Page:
A218014


Location of the nth prime in its Andrica ranking.


2



27, 6, 13, 1, 31, 4, 54, 8, 3, 100, 5, 25, 155, 28, 9, 16, 243, 19, 49, 288, 21, 62, 24, 12, 75, 422, 81, 444, 84, 2, 112, 37, 580, 11, 634, 47, 53, 150, 57, 60, 788, 20, 840, 183, 872, 10, 14, 218, 1029, 228, 80, 1074, 26, 87, 92, 99, 1237, 103, 281, 1319, 29, 15, 314, 1498, 323
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OFFSET

1,1


COMMENTS

For each consecutive prime pair p < q, d = sqrt(q)  sqrt(p) is unique. Place d in order from greatest to least and specify p.
Last appearance by prime index: 1, 5, 7, 10, 13, 17, 20, 26, 28, 33, 35, 41, 43, 45, 49, ..., .
Last appearance of a minimum prime by Andrica ranking: 2, 11, 17, 29, 41, 59, 71, 101, 107, 137, 149, 179, ..., .
As expected, this sequence is the lesser of the twin primes beginning with the second term, 11. See A001359.


LINKS

Table of n, a(n) for n=1..65.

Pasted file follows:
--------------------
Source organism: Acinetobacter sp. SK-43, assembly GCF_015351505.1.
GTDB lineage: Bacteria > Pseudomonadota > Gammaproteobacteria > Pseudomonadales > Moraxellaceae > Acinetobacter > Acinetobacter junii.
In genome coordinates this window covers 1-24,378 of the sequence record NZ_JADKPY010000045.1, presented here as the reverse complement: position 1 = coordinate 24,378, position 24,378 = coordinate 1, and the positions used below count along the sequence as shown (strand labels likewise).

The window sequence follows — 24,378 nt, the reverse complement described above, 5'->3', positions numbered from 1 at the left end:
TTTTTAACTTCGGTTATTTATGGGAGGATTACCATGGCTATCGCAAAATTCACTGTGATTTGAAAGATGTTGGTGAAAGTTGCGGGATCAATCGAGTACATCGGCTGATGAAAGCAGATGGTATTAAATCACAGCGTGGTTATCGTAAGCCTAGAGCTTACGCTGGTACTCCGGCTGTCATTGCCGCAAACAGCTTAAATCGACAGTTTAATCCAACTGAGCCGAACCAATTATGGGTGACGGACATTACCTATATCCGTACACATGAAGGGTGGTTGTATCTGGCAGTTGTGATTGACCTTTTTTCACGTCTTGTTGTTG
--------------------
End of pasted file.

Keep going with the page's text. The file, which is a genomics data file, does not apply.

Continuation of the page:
Marek Wolf, A Note on the Andrica Conjecture, arXiv:1010.3945 [math.NT], 2010.


EXAMPLE

a(1)=27 since the first prime, 2, does not show up in the ranking until the 27th term. See A218013.
a(4)=1 since the fourth prime, 7, has the maximum A_n value, see A218012; i.e., sqrt(p_n)sqrt(p_n+1) is at a maximum.


MATHEMATICA

lst = {}; p = 2; q = 3; While[p < 1600000, If[ Sqrt[q]  Sqrt[p] > 1/20, AppendTo[lst, {p, Sqrt[q]  Sqrt[p]}]]; p = q; q = NextPrime[q]]; lsu = First@ Transpose@ Sort[lst, #1[[2]] > #2[[2]] &]; Table[ Position[lsu, p, 1, 1], {p, Prime@ Range@ 65}] // Flatten


CROSSREFS

Cf. A079296, A218012, A218015.
Sequence in context: A175240 A204877 A040709 * A040710 A040708 A214103
Adjacent sequences: A218011 A218012 A218013 * A218015 A218016 A218017


KEYWORD

nonn


AUTHOR

Marek Wolf and Robert G. Wilson v, Oct 18 2012


STATUS

approved